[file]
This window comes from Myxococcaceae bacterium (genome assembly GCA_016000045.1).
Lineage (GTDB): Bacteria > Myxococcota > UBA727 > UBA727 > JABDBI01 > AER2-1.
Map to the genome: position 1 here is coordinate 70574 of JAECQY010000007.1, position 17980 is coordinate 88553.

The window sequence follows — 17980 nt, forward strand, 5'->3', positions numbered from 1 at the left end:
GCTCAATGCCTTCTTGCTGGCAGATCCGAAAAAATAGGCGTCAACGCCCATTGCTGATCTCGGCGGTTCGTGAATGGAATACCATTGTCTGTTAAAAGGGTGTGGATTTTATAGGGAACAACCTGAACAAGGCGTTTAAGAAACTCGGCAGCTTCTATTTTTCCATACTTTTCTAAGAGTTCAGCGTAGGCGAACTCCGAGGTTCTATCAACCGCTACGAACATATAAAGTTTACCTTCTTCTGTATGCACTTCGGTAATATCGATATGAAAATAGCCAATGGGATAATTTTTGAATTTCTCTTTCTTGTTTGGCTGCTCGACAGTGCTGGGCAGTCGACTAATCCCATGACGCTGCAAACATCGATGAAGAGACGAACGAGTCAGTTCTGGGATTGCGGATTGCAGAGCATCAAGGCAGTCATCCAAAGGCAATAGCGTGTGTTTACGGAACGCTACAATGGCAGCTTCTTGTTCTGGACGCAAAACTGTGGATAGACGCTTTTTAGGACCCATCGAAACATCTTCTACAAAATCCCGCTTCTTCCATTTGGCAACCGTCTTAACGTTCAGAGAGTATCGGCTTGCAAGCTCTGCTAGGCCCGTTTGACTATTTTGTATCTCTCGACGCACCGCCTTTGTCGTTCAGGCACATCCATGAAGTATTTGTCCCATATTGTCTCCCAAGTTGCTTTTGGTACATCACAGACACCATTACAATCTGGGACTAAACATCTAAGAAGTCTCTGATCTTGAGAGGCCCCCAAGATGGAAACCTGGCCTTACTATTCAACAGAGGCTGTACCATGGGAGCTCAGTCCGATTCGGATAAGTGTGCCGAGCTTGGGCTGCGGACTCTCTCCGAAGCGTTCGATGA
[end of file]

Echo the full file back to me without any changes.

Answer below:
This window comes from Myxococcaceae bacterium (genome assembly GCA_016000045.1).
Lineage (GTDB): Bacteria > Myxococcota > UBA727 > UBA727 > JABDBI01 > AER2-1.
Map to the genome: position 1 here is coordinate 70574 of JAECQY010000007.1, position 17980 is coordinate 88553.

The window sequence follows — 17980 nt, forward strand, 5'->3', positions numbered from 1 at the left end:
GCTCAATGCCTTCTTGCTGGCAGATCCGAAAAAATAGGCGTCAACGCCCATTGCTGATCTCGGCGGTTCGTGAATGGAATACCATTGTCTGTTAAAAGGGTGTGGATTTTATAGGGAACAACCTGAACAAGGCGTTTAAGAAACTCGGCAGCTTCTATTTTTCCATACTTTTCTAAGAGTTCAGCGTAGGCGAACTCCGAGGTTCTATCAACCGCTACGAACATATAAAGTTTACCTTCTTCTGTATGCACTTCGGTAATATCGATATGAAAATAGCCAATGGGATAATTTTTGAATTTCTCTTTCTTGTTTGGCTGCTCGACAGTGCTGGGCAGTCGACTAATCCCATGACGCTGCAAACATCGATGAAGAGACGAACGAGTCAGTTCTGGGATTGCGGATTGCAGAGCATCAAGGCAGTCATCCAAAGGCAATAGCGTGTGTTTACGGAACGCTACAATGGCAGCTTCTTGTTCTGGACGCAAAACTGTGGATAGACGCTTTTTAGGACCCATCGAAACATCTTCTACAAAATCCCGCTTCTTCCATTTGGCAACCGTCTTAACGTTCAGAGAGTATCGGCTTGCAAGCTCTGCTAGGCCCGTTTGACTATTTTGTATCTCTCGACGCACCGCCTTTGTCGTTCAGGCACATCCATGAAGTATTTGTCCCATATTGTCTCCCAAGTTGCTTTTGGTACATCACAGACACCATTACAATCTGGGACTAAACATCTAAGAAGTCTCTGATCTTGAGAGGCCCCCAAGATGGAAACCTGGCCTTACTATTCAACAGAGGCTGTACCATGGGAGCTCAGTCCGATTCGGATAAGTGTGCCGAGCTTGGGCTGCGGACTCTCTCCGAAGCGTTCGATGA